Electromechanical relay

Abstract

This invention relates to a electromechanical relay having one or more double pole double throw switching subassemblies in a ''''dual-in-line'''' package. More specifically, the relay in its simplest form contains a motor subassembly driving a overlying armature which in turn moves a double leaf switch arm from one contact to another. The double leaf switch arm, pins, contacts, armature dampener arms and coil connections are stamped and formed from a single coplanar sheet of conductive material in the orientation of that of their positions in the assembled relay.

Claims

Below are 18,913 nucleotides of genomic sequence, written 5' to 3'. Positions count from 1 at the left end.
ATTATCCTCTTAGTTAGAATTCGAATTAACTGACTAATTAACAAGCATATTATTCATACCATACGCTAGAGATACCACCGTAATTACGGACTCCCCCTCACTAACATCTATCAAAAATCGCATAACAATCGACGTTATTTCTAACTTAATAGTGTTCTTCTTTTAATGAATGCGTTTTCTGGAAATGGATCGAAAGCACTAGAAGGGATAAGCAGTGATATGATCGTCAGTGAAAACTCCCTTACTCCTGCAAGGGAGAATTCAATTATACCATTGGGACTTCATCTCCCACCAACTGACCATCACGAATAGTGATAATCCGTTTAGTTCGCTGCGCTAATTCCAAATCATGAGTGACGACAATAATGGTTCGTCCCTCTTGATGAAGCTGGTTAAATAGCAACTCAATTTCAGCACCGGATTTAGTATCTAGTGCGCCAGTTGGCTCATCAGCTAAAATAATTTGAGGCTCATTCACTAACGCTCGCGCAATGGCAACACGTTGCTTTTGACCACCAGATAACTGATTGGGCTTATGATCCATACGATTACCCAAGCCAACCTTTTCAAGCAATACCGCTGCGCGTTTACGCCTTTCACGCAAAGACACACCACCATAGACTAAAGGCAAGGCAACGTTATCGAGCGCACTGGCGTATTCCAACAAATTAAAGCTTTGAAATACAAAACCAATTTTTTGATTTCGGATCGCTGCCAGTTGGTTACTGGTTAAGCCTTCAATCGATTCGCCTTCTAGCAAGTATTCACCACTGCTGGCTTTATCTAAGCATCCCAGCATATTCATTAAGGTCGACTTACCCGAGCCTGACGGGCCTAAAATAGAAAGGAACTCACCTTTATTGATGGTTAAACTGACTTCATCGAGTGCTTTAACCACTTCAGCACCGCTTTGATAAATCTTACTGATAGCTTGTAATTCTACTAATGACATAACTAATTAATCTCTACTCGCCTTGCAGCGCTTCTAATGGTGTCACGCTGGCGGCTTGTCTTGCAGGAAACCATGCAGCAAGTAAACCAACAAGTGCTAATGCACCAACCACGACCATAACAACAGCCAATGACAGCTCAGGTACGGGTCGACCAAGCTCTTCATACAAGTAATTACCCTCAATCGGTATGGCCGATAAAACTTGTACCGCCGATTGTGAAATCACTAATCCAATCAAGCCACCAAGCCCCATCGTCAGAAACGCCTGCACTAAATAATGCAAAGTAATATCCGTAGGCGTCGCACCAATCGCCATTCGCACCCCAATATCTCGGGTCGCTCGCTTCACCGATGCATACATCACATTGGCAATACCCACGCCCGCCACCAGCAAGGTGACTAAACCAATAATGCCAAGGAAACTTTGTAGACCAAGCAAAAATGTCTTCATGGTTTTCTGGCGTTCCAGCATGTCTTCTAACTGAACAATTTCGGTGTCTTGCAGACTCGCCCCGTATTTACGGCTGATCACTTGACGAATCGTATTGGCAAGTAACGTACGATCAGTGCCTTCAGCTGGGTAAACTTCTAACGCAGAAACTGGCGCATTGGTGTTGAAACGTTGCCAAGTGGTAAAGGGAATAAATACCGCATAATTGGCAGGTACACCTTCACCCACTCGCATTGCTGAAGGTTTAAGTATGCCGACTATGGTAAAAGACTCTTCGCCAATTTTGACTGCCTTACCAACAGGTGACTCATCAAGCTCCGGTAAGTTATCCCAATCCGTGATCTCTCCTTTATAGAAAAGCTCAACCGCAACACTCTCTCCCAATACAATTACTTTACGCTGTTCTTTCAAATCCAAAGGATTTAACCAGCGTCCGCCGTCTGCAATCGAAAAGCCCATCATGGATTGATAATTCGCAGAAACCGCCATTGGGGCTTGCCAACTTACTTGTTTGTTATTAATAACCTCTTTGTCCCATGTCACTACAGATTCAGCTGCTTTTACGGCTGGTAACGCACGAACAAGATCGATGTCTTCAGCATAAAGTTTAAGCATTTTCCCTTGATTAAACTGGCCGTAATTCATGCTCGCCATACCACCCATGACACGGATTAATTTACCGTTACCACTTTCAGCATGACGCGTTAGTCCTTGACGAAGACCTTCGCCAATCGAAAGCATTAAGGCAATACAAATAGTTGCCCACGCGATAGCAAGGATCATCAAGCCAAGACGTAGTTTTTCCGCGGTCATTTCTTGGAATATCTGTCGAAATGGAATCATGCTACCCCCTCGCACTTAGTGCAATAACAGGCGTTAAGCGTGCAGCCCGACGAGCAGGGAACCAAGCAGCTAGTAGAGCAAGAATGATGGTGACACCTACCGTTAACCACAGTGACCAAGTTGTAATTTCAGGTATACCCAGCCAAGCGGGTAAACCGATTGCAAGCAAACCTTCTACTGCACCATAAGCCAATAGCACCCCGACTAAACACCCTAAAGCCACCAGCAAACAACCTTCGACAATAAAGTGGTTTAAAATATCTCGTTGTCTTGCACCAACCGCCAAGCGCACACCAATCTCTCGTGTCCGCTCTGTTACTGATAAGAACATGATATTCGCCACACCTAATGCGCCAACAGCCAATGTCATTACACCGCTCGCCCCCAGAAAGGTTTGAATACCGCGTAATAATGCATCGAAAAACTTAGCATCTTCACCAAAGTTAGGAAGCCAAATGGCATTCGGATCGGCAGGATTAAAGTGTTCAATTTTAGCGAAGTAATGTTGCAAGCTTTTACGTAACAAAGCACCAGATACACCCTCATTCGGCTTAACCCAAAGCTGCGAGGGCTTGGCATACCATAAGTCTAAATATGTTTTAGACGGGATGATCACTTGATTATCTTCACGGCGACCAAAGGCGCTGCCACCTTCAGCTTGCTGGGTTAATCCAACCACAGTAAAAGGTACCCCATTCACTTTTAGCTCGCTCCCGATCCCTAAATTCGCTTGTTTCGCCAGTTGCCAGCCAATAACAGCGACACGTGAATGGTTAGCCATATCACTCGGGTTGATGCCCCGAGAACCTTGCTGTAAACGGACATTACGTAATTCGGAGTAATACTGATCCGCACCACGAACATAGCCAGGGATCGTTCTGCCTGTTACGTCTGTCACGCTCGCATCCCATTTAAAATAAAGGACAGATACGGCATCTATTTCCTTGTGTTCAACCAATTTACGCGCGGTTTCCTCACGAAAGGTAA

1. An electromechanical relay which comprises: a. a base member having a compartment; b. a electromagnetic coil subassembly positioned in the compartment; c. an armature subassembly pivotally mounted on top of said electromagnetic coil subassembly, said armature subassembly having camming means thereon; d. a plurality of contact members having legs thereon extending down and below said base member and having a plurality of arms extending across said compartment from either side, said arms including, i. first arm providing a first fixed contact describing a generally rectangular path, ii. second arm providing a second fixed contact positioned alongside the first fixed contact and electrically isolated therefrom, iii. a third arm providing a movable arm and positioned opposite said fixed contacts, the end of said third arm being bifurcated into two movable contacts with one such contact overlapping said second fixed contact and the other such contact being off-set and downwardly displaced and underlying said first fixed contact; iv. a fourth arm adapted to provide a current path to said electromagnetic coil whereby when said coil is energized, magnetic force causes said armature subassembly to rotate about with said camming means engaging said third arm and moving it from one fixed contact to another fixed contact; and e. insulating cover means for covering said compartment. 2. An electromechanical relay which comprises: a. a insulating housing having a compartment therein, b. means for switching an electrical current back and forth from one circuit to another, said means including a plurality of contact members of which, i. a first member includes an arm fixed in space over the compartment, said arm providing a first fixed contact, ii. a second member includes an arm fixed in space over the compartment and positioned generally parallel to the arm of the first member, said arm of the second member providing a second fixed contAct, iii. a third member, located on the opposite side of the compartment from the first and second members, includes a movable arm extending across the compartment and providing a movable contact, the end of said arm being formed into two spaced-apart parallel fingers with the first finger being the axially extension of the arm and the second finger being offset laterally and displaced downwardly relative to the arm, the first finger overlapping and engageable with the first fixed contact and the second finger underlapping and engageable with the second fixed contact, and iv. a fourth member includes a arm adapted to provide an electrical path to a coil, all of the aforementioned contact members each having as an integral part thereof, a leg which extends alongside the housing and depends therefrom, said legs adapted for insertion into printed circuit board receptacles for engagement with electrical circuits thereon; and c. an electromagnetic coil operating an armature pivotally mounted on top thereof, said coil positioned in the compartment beneath the contact members with the armature engageable with the movable contact so that as the coil is energized the armature moves the movable contact removing one finger from one fixed contact and engaging the other finger to the other fixed contact and thereby switching an electrical current which may pass through said contact members from one fixed contact to the other.